[Please scroll down to "The actual (stackoverflow) problem" if you just want to see what I have a problem with]

Consider the following delay loop code,

```
using clock_type = std::chrono::steady_clock;
std::atomic<uint64_t> m_word;
constexpr uint64_t tokens_mask = 0xffffffff;
double measure_delay_loop_in_ms(int delay_loop_size, int inner_loop_size)
{
auto start = clock_type::now();
// The actual delay loop under test.
for (int i = delay_loop_size; i != 0; --i)
{
if ((m_word.load(std::memory_order_relaxed) & tokens_mask) != 0)
break;
for (int j = inner_loop_size; j != 0; --j)
asm volatile ("");
}
// End of actual delay loop test code.
auto stop = clock_type::now();
return std::chrono::duration<double, std::milli>(stop - start).count();
}
```

Where `m_word`

is an `std::atomic<uint64_t>`

that is equal to zero for the entire duration of the test: the `break`

is never executed. `tokens_mask`

is a `constexpr uint64_t`

with the least significant 32 bits set. Not that this precise choice of code is relevant for this question; it is just a choice that I made.

The resulting assembly code then is, for example (here using g++ 8.3.0 and -O2):

```
.L5:
mov rax, QWORD PTR m_word[rip] // m_word & tokens_mask
test eax, eax // != 0
jne .L2 // break;
test ebp, ebp // inner_loop_size
je .L3 // != 0
mov eax, ebp // j = inner_loop_size
.L4:
sub eax, 1 // --j
jne .L4 // j != 0
.L3:
sub ebx, 1 // --i
jne .L5 // i != 0
.L2:
```

The time that this loop takes depends on many things:

1) the values of delay_loop_size and inner_loop_size.

2) the hardware it is running on (e.g. the CPU frequency).

3) the compiler / optimization used.

4) the recent history of the CPU (e.g. cache and execution pipeline).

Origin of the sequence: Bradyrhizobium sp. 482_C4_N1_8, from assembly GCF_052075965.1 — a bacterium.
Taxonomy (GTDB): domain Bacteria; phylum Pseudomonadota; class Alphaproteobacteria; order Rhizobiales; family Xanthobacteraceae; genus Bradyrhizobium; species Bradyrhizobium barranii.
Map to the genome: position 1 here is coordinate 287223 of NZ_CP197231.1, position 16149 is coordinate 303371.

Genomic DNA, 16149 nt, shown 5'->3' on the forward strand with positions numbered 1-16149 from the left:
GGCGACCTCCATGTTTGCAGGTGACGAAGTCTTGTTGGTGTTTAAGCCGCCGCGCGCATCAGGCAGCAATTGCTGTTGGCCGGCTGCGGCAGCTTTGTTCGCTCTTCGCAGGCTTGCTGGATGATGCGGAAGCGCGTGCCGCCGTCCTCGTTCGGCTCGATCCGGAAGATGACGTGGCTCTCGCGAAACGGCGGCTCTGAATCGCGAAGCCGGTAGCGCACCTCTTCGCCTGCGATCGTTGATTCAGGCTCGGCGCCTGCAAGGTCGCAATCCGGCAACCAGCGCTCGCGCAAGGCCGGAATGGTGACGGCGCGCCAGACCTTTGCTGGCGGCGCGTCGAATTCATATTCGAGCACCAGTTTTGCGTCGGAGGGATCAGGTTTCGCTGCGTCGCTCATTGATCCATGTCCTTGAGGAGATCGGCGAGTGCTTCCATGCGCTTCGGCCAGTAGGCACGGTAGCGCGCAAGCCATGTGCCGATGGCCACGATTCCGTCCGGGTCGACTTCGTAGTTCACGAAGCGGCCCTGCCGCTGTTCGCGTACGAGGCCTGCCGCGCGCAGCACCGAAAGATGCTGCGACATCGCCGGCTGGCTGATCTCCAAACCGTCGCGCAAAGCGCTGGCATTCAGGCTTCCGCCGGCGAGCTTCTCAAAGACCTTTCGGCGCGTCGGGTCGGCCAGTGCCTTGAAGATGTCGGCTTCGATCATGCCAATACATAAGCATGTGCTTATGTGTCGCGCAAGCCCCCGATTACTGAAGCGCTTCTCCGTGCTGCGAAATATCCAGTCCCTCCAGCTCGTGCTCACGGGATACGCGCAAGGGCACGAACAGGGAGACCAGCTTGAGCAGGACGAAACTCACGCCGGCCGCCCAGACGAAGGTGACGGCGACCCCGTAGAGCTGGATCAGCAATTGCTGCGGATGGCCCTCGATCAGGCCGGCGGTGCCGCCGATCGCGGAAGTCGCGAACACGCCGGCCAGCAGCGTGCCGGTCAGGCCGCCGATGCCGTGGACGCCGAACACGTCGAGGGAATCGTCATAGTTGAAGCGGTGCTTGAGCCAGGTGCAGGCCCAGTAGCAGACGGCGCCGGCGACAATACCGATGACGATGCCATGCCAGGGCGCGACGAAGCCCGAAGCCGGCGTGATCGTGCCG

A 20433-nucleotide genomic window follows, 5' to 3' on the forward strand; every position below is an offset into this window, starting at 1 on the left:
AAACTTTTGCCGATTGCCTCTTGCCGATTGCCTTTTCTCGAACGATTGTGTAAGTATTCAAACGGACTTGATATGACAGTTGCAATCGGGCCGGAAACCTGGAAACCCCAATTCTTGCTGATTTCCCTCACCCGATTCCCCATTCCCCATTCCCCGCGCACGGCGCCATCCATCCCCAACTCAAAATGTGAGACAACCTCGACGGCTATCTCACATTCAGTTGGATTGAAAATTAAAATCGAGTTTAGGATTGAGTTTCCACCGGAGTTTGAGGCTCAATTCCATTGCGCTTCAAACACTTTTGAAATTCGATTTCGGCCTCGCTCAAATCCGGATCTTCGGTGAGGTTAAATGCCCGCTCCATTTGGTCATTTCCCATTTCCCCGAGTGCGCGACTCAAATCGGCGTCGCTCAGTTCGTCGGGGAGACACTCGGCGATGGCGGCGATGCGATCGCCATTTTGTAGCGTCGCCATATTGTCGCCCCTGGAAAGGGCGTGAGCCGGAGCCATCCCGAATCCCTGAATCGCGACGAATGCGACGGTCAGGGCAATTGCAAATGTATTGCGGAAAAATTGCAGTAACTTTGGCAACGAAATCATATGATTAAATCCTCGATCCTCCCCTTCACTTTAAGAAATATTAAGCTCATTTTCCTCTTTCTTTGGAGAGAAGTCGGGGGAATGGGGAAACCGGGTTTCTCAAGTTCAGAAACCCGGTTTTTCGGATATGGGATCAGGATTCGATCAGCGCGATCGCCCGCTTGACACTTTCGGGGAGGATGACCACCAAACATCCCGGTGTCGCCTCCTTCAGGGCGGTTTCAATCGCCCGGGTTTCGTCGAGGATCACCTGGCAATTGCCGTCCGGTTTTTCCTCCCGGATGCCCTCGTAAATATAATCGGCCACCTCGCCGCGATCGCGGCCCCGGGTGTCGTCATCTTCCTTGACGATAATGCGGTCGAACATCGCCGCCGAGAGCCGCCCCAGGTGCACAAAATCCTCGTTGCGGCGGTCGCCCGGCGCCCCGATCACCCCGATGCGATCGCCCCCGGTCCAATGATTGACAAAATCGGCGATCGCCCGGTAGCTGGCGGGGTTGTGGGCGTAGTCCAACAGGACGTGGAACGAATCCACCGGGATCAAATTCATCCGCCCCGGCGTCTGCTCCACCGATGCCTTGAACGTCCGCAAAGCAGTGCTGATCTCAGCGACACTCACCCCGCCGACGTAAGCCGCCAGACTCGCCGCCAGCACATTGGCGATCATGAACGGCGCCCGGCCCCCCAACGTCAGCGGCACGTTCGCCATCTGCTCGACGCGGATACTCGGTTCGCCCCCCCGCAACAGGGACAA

5) whether or not the delay loop is interrupted while it is running.

Because of points 2) and 3) I want to calibrate the delay loop at the start of the program, aka during run time.

What is required is a good estimate for the delay as function of
`delay_loop_size`

and `inner_loop_size`

with a linear approximation.

That is, we need a function

```
double delay_estimate_in_ms(int delay_loop_size, int inner_loop_size)
{
return offset + delay_loop_size * (alpha + beta * inner_loop_size);
}
```

where the double's `offset`

, `alpha`

and `beta`

need to be determined at the start of the program doing measurements with `measure_delay_loop_in_ms`

.

That this approximation is a good one follows from the fact that I'm not interested in outliers as a result of point 5). Then, assuming that variations as a result of point 4) will average out, aka can be considered normal 'noise', it is likely that the number of (average) clock cycles will be linear in `inner_loop_size`

for fixed `delay_loop_size`

. Likewise, the number of average clock cycles will be linear in `delay_loop_size`

when we keep `inner_loop_size fixed`

. This then leads to the above formula.

Assuming an *accurate* measurement we could find `offset`

by setting `delay_loop_size`

and `inner_loop_size`

to zero, and subsequently finding alpha and beta with two more measurements:

```
offset = measure_delay_loop_in_ms(0, 0);
alpha = (measure_delay_loop_in_ms(10000, 0) - offset) / 10000;
beta = ((measure_delay_loop_in_ms(10000, 10000) - offset) / 10000 - alpha) / 10000;
```

This won't work for obvious reasons. At the very least we'd have to do many measurements of each to get rid of outliers and take some average. Then this simply isn't the right way to find a best linear fit. And finally, as it is unknown how long each delay loop takes, it might take a long time to determine beta this way (that is, those values of 10000 are arbitrary and might not be very practical when you want to a swift calibration at the start of every run of the program). Finally, it is not unthinkable that our estimate of linearity only holds as a good approximation around sane values, aka the values that we will use eventually.

Therefore the following must be taken into account:

- The delay loop must tuned around approximately 1 ms (or whatever value you wish, but consider it to be a fixed value; we can investigate afterwards if offset, alpha and beta depend on it very much or not).
- delay_loop_size must be between 10000 and 100000 if at all possible (if not then set inner_loop_size to zero and just find the best fit). If possible, inner_loop should be larger than 10, for values larger than 10 it is preferred to have a larger delay_loop_size.

I have reasons for this, but they fall outside the scope of this question (it has to do with bus contention and response time to wake up this spinner thread by changing `m_word`

).

The above translates in the following strategy to find optimal values of delay_loop_size and inner_loop_size: